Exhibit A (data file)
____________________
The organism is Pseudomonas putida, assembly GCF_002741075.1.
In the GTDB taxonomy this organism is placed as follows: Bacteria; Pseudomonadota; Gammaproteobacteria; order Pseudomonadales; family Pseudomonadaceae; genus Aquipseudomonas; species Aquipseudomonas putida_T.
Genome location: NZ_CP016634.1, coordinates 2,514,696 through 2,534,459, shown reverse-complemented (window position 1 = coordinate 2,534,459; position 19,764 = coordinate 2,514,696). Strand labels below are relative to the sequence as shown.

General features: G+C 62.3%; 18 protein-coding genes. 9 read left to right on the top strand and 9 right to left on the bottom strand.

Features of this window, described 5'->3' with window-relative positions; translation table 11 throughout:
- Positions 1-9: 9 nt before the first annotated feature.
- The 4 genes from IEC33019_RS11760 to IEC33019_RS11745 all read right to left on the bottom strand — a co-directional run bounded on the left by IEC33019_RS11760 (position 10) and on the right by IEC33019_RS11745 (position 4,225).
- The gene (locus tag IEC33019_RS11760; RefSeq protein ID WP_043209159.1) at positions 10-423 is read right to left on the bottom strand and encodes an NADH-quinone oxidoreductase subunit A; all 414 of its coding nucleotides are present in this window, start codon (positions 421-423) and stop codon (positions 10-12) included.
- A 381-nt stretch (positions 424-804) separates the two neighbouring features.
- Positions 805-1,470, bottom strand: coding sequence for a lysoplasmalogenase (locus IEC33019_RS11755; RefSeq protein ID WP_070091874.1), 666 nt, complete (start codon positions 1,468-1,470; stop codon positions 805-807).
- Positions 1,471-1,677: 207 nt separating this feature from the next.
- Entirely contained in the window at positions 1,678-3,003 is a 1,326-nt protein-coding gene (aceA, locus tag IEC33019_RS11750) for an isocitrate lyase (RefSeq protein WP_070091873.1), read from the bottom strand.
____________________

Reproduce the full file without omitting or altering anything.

The organism is Pseudomonas putida, assembly GCF_002741075.1.
In the GTDB taxonomy this organism is placed as follows: Bacteria; Pseudomonadota; Gammaproteobacteria; order Pseudomonadales; family Pseudomonadaceae; genus Aquipseudomonas; species Aquipseudomonas putida_T.
Genome location: NZ_CP016634.1, coordinates 2,514,696 through 2,534,459, shown reverse-complemented (window position 1 = coordinate 2,534,459; position 19,764 = coordinate 2,514,696). Strand labels below are relative to the sequence as shown.

General features: G+C 62.3%; 18 protein-coding genes. 9 read left to right on the top strand and 9 right to left on the bottom strand.

Features of this window, described 5'->3' with window-relative positions; translation table 11 throughout:
- Positions 1-9: 9 nt before the first annotated feature.
- The 4 genes from IEC33019_RS11760 to IEC33019_RS11745 all read right to left on the bottom strand — a co-directional run bounded on the left by IEC33019_RS11760 (position 10) and on the right by IEC33019_RS11745 (position 4,225).
- The gene (locus tag IEC33019_RS11760; RefSeq protein ID WP_043209159.1) at positions 10-423 is read right to left on the bottom strand and encodes an NADH-quinone oxidoreductase subunit A; all 414 of its coding nucleotides are present in this window, start codon (positions 421-423) and stop codon (positions 10-12) included.
- A 381-nt stretch (positions 424-804) separates the two neighbouring features.
- Positions 805-1,470, bottom strand: coding sequence for a lysoplasmalogenase (locus IEC33019_RS11755; RefSeq protein ID WP_070091874.1), 666 nt, complete (start codon positions 1,468-1,470; stop codon positions 805-807).
- Positions 1,471-1,677: 207 nt separating this feature from the next.
- Entirely contained in the window at positions 1,678-3,003 is a 1,326-nt protein-coding gene (aceA, locus tag IEC33019_RS11750) for an isocitrate lyase (RefSeq protein WP_070091873.1), read from the bottom strand.